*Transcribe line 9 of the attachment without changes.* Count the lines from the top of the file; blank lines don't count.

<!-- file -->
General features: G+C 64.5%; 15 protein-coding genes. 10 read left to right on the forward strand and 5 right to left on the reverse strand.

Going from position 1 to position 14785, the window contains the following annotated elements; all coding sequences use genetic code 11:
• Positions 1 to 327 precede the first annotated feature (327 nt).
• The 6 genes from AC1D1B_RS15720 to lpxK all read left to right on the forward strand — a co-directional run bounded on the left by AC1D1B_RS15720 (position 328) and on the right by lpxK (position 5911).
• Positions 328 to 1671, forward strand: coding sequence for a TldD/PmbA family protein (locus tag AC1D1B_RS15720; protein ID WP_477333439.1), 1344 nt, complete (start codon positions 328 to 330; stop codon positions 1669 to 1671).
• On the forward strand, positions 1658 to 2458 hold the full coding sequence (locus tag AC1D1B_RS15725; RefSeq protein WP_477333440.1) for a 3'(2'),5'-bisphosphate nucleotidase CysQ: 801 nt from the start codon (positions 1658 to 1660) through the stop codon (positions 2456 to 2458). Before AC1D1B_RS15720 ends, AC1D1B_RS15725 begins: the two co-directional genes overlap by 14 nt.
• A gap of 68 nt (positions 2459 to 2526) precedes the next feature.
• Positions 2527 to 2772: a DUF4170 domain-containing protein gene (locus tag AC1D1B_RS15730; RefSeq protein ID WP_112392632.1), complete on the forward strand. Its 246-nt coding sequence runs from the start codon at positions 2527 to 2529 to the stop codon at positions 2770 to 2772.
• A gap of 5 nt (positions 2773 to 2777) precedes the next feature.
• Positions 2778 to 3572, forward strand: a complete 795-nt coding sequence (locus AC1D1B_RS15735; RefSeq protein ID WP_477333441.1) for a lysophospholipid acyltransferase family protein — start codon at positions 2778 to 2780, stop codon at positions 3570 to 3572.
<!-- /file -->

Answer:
• A gap of 5 nt (positions 2773 to 2777) precedes the next feature.